Former National Park Service Director Fran Mainella says her bosses in the Interior Department, in effect, tied her hands on the question of recreational snowmobiling in Yellowstone National Park. And now she says science should have the final say in whether snowmobiling continues to be allowed in the park.
In a short but telling interview with National Parks Traveler, Ms. Mainella also indicated that she had opposed Paul Hoffman's infamous rewrite of the Park Service's Management Policies as well as efforts to outsource jobs across the national park system.
Threaded through the interview, which ranged just shy of 17 minutes, the former Park Service director created an image of a National Park Service not following the letter of the agency's overriding directive to conserve the park system and its resources for the enjoyment of future generations but rather one that kowtowed to political appointees in the Interior Department.
Ms. Mainella, currently a visiting scholar at Clemson University, granted the interview after it became known that she wanted to join seven other former Park Service directors in urging Interior Secretary Dirk Kempthorne to let science guide the decision on whether snowmobiles should be phased out of Yellowstone.
Those seven --George B. Hartzog, Jr. (1964-1972), Ronald H. Walker (1973-1975), Gary Everhardt (1975-1977), Russell E. Dickenson (1980-1985), James M. Ridenour (1989-1993), Roger G. Kennedy (1993-1997) and Robert Stanton (1997-2001) -- co-signed a letter to Secretary Kempthorne last Spring opposing an increase in snowmobile usage in the park and endorsing snow coaches as the most environmentally sensitive mode of motorized winter recreational travel in Yellowstone.
The only living Park Service director whose signature was absent from that letter was Ms. Mainella. That changed on November 19 when, in a brief letter to former Director Hartzog, she noted that ethics rules had prohibited her from publicly addressing any Park Service matters for one year after she left the directorship.
With that timespan having lapsed, she added, "I now am able to let you know that I would have joined with you and the other former NPS directors by signing your letter. In fact, through this letter, please consider me an official signatory effective immediately."
Of course, Ms. Mainella's letter begs the question of why she didn't hold that position during her tenure as director, when two Environmental Impact Statements and an Environmental Assessment on the snowmobiling question stated that snow coaches were the environmentally preferred alternative when it came to motorized winter recreation in the park.
Reached Thursday evening at her Clemson University office, Ms. Mainella explained that she did not hold the final decision on snowmobiling in Yellowstone.
"All I can say is that those decisions, I chose to have my discussions in the 'house' of the Department of Interior, so whether I agreed or disagreed was reflected in those meetings," she told the Traveler. "Once a decision was made by the Department of Interior, I did come out and speak on behalf (of it) because I felt that was my responsibility in the position (as Park Service director)."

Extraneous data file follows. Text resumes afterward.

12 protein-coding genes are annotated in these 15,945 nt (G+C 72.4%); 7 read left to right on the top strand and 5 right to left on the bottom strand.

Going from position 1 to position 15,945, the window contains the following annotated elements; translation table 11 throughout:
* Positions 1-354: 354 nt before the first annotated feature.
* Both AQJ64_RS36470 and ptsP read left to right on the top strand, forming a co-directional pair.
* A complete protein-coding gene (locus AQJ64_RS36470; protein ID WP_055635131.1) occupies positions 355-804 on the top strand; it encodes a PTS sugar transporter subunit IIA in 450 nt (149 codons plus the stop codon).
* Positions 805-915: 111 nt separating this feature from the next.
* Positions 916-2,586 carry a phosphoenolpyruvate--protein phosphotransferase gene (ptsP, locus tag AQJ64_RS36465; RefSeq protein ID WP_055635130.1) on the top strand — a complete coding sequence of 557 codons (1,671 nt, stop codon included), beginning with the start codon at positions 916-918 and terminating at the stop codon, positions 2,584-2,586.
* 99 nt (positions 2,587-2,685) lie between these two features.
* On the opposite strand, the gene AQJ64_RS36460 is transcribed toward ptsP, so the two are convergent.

Pressed a bit later on whether she supported the science of those environmental studies, as she now says the Park Service and Interior Department should do in the latest chapter of the saga, Ms. Mainella said:
"We helped develop the new snow coaches to further enhance the improvement of snow-coach use in the national parks. Those were some of the things that we were able to do," she said. "But again, all I can tell you is that those decisions were decided at a level beyond our office. A pay grade higher than mine."
While Ms. Mainella now wants to add her name to her colleagues' letter to Secretary Kempthorne, though, she does not have a specific position on snowmobiling in the park. Indeed, she says she hasn't reviewed the latest Record of Decision or the science that went into it.
"I certainly promote the snow coaches, but to completely, going to full elimination of snowmobiles, I can’t speak to that right now," she said. " And when I signed onto the letter my intention wasn’t necessary to say whether it was to be zero snowmobiles. ... I’m not specifying a limit of snowmobiles, I’m just saying that the limit should be what the science says it is.”
On other matters, the former Park Service director alluded to both the attempt by Mr. Hoffman, at the time a deputy assistant Interior Secretary, to drastically rewrite the Park Service's Management Policies and efforts to outsource Park Service jobs as endeavors she opposed.
“I was happy that both under the Management Policies, because I got it back to where it belonged, and then competitive sourcing is the other issue that I felt like I was able, during my time as director ... particularly once I created the preliminary planning concept, you had no jobs being put out to bid during my time, from basically '02 or '03 onward until I left," said Ms. Mainella. "So those are things I was able to, by staying and working from inside, was able to get those back in my position.”